The Cavalier Chronicle
I want to thank everyone who helped make this year's events not only successful but special to members and non-members alike.
In 2016, not only did we have meetings and speakers; we held 3 specialties, a member match / fun day, and a health clinic. Without the folks that put in endless hours, we could not put on the events we do each year. I also want to give a special thanks to Sue Hardwick for chairing all three shows, Sharon Utych for ordering the ribbons (with a substantial savings this year), Linda Whitmire for the finding and ordering our prizes and Mark Fitchpatrick for our newsletter.
I hope to see everyone at the Christmas Party Saturday 12/17/2016, it will be a great time of fellowship.
I’m looking forward to 2017 and all it brings; starting with our next show in Atlanta, GA, February 4,, 2017. Our show will be held in conjunction with the Cherokee Rose Cluster. Our Judge will be Carla Mathies, Creekside Cavaliers, Lakewood, WA.
We are excited to have Carla as our judge.
This is your club and we need your input. If anyone would like to volunteer in any capacity in the coming year please let me know.
I hope everyone has a Merry Christmas and a Happy New Year!
MEMBERSHIP AND BREEDER RENEWAL
Membership & Breeder Referral Renewal
This month, you received in the mail a renewal package and year-end information from the club. Included in the package will be a 2017 renewal form, 2017 breeder referral renewal form, and a Trophy Donation form. If you are a current associate member, you must renew as an associate member. If you are a current regular member (voting member), you can renew as a regular member.
If you are renewing your breeder referral, please make sure you have qualified by attending 6 club functions this past year, which you need to indicate on the renewal form.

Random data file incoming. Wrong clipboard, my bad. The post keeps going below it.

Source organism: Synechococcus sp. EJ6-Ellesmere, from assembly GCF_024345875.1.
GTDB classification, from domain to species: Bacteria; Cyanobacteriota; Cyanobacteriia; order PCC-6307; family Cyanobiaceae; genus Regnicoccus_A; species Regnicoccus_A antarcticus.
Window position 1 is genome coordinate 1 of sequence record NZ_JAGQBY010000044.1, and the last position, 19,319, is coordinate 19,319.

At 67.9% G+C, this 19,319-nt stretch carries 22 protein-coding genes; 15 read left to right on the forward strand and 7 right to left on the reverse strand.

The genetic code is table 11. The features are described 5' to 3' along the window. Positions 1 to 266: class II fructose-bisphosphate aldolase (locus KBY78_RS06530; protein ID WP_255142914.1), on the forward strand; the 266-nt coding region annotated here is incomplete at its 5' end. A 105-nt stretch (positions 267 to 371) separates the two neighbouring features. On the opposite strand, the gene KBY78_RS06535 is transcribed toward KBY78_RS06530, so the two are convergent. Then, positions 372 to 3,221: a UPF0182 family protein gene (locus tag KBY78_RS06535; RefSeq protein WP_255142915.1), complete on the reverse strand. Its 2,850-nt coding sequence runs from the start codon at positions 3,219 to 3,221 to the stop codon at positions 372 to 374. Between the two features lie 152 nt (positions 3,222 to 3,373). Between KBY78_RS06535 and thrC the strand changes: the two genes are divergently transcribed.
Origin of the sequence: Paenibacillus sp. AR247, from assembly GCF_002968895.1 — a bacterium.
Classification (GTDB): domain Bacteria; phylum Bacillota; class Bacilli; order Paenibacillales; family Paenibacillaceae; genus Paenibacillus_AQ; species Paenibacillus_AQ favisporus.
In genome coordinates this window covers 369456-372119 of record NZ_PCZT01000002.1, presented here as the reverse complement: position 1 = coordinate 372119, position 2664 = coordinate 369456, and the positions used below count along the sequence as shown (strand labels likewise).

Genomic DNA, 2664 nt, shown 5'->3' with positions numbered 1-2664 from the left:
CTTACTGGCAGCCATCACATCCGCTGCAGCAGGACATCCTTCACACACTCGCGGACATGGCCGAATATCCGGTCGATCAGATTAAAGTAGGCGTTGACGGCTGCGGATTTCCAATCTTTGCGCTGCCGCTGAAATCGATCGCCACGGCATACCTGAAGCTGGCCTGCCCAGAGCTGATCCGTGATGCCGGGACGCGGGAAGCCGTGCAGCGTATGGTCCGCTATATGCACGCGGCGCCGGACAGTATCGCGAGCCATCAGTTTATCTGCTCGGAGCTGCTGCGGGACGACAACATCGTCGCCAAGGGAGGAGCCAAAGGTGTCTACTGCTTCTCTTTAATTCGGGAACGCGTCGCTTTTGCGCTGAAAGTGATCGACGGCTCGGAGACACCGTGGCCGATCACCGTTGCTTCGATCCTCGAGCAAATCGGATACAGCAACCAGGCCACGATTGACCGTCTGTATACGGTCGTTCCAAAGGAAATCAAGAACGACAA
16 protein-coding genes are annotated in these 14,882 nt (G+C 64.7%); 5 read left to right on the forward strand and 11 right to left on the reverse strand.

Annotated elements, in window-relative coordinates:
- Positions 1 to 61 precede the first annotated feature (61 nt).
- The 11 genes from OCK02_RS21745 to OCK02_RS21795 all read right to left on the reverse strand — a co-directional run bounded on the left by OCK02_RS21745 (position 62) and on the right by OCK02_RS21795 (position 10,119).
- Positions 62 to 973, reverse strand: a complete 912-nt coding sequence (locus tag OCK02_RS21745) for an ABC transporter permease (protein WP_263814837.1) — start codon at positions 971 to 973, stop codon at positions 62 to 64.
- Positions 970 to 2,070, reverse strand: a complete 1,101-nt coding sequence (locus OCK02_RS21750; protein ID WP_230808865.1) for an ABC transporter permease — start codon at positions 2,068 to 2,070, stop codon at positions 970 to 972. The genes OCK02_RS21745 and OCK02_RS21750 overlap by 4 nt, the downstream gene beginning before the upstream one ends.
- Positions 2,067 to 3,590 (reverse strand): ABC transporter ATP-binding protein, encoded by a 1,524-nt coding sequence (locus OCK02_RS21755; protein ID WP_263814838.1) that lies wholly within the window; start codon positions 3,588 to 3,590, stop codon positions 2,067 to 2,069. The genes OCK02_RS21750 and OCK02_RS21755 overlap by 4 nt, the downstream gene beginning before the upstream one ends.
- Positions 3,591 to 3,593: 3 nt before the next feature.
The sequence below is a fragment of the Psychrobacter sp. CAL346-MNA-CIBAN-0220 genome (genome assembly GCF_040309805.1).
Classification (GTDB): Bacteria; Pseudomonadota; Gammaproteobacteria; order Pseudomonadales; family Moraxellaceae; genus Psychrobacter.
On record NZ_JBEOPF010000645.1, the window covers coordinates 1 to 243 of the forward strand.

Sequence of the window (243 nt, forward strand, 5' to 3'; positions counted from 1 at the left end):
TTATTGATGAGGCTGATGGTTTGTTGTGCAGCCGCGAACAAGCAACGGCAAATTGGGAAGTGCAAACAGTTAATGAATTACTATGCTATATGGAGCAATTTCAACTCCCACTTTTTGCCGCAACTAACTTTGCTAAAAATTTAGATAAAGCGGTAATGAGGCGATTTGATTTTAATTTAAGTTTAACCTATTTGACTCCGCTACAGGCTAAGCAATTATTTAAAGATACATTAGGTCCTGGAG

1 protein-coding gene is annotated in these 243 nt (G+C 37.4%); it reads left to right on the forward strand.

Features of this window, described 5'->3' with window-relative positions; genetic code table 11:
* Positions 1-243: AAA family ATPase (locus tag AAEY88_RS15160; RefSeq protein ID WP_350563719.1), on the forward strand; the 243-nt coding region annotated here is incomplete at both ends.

You can also renew your membership online on our website using our safe, secure store.
2017 WINTER SPECIALTY
Mark Your Calendar for Our Winter Specialty!
We will be holding our 16th Annual Winter Specialty on Saturday February 4, 2017 at the Cherokee Rose Cluster shows. Our judge for Junior Showmanship and Regular Classes is Mrs. Carla M. Mathies (Creekside US). Join us ringside for a silent auction! We will also have cake and punch. Please consider making a donation to our trophy fund to help support our club. Superintendent is MB-F.
There’s nothing like a healthy home-cooked meal. This is true not only for the human members of your family, but for your dog as well. Cooking for your canine companion has many benefits, including fewer preservatives and additives, more varied and potentially better ingredients and, of course, more interest for the canine palate.
Homemade meals may even make it possible to feed your dog well for less. A 15- pound bag of high-end dry dog food costs approximately $42, and a 5.5 oz. can of high-end wet food runs approximately $2. Feeding a medium-sized dog two cans of wet mixed with two cups of dry food costs about $5 per day. That doesn’t include the treats, bones and tidbits that inevitably make their way into her tummy! Compare that with four cups of Puppy Stew at $2.25 per day. Add the cost of a vitamin/ mineral supplement and calcium, and it is still less than the cost of feeding high-end commercial food.* (You can also combine homemade meals with commercially available dry dog food. This will, of course, change the nutritional calculations as well as the price, but your pup will still be pleased.)